If you rent your home and apartment and don’t currently have Renters insurance, you’re not alone. Statistics I’ve seen indicate that only one out of every two or three people who rent buy this coverage. In 2010 when the Regency Park apartment building caught on fire in Bemidji, a client informed me that less than five of the tenants in the building had Renters insurance at the time of the fire.
So, why bother with Renters insurance? Do I really need this extra expense, especially if most other people aren’t buying it either? Here are some things to consider:
First, understand that your landlord’s insurance isn’t going to cover your stuff. If your building burns down, its insurance will cover the damage to the structure, but it won’t cover your personal property in most situations. So, if you don’t buy your own insurance, you are totally unprotected.
Second, if a fire or other major calamity occurred, the cost to replace all your stuff adds up quicker than you might guess. And think beyond your computer, TV, phone, tablet and furniture. How much would it cost just to replace every item of clothing that you own? Now how about all your other miscellaneous household items, from linens and blankets to pots and pans to your DVD collection or hobby gear? If you talk to someone who has lost everything in fire, they will be quick to tell you that replacing everything was a much larger expense than they would have imagined.
Thirdly, what if you accidentally caused damage to the building where you live? Renters insurance covers more than just your things; it also covers your personal liability. Let’s say you accidentally left a candle burning or a space heater running too close to flammables and a fire started. Or you accidentally flipped off the furnace switch before leaving on a short trip and came back to frozen pipes and water damage. In either of these scenarios, your landlord’s insurance will likely cover the damage to the building – but then the insurance company may might well turn back around and sue you for the entire cost of repairs, since it was your fault. The liability coverage provided by a Renters policy definitely adds peace of mind.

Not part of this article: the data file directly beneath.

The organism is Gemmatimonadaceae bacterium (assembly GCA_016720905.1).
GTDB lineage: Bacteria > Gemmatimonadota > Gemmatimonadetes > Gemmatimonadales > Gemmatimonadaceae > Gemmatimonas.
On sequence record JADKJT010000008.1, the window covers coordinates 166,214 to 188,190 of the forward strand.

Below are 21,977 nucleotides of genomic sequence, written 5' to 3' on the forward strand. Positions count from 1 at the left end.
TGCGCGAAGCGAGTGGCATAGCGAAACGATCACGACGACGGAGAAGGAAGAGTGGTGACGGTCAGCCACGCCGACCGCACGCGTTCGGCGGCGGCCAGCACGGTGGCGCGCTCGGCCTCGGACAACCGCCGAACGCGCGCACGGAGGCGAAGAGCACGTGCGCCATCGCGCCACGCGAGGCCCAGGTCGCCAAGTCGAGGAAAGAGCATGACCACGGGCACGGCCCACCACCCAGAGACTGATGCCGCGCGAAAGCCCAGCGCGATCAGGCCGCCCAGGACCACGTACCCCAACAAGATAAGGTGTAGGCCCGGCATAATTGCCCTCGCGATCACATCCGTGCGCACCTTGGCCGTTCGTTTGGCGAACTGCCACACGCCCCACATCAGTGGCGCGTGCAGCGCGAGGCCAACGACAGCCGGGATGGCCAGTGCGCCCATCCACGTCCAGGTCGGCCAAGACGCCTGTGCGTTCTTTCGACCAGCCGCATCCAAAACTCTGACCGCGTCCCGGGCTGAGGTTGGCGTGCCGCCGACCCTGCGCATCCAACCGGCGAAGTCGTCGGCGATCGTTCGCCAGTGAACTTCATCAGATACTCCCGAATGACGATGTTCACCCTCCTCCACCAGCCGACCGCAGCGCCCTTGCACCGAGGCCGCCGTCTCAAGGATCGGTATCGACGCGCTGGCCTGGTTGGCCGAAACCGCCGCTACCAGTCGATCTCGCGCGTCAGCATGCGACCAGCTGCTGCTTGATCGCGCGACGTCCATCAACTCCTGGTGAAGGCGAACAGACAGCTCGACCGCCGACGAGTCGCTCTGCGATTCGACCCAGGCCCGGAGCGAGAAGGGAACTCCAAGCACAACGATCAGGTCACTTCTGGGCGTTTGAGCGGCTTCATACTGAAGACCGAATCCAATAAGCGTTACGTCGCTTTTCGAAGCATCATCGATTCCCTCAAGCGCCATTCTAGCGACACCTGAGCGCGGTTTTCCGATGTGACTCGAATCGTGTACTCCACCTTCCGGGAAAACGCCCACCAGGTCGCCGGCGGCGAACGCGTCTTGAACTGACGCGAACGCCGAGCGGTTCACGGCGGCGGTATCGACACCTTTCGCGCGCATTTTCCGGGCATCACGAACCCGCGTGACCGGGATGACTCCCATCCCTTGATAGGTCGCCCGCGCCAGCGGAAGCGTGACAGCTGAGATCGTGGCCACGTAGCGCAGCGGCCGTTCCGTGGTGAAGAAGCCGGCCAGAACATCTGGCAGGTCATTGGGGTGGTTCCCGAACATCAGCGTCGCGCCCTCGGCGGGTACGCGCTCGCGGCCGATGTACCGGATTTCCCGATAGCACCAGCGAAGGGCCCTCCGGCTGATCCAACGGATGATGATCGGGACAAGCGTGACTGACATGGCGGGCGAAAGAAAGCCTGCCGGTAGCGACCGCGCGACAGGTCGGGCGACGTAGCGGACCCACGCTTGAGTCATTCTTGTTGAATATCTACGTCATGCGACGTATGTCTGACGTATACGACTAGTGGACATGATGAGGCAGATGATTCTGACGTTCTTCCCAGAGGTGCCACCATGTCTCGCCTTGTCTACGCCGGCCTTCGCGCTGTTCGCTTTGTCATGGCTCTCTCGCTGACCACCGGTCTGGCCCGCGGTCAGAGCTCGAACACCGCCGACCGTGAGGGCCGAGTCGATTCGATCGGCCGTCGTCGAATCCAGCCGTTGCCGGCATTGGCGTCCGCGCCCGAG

Finally, the cost to buy Renters insurance is less than you think. Most people can buy a starter policy for no more than $10 - $15 a month. And if you bundle Auto and Renters insurance together, your cost will often be even less. In some cases, the discount for bundling that gets added to your Auto insurance can actually be more than the cost of the Renters policy, in affect making your Renters insurance free!
Given its inexpensive cost and all the protection that it provides you, Renters insurance is definitely a great value worth adding. And coverage is easy to get; just call the agent who handles your Auto insurance and I’m sure they will be happy to help. Or call us if we can be of assistance.
Ken Cobb is owner of Pine Country Insurance and has been active in the insurance industry for over 15 years. Meet Ken.
Coverage descriptions found in this blog are summaries provided for general educational purposes and cannot fully detail the terms, conditions, limitations or exclusions of a specific insurance policy. Please read your policy carefully.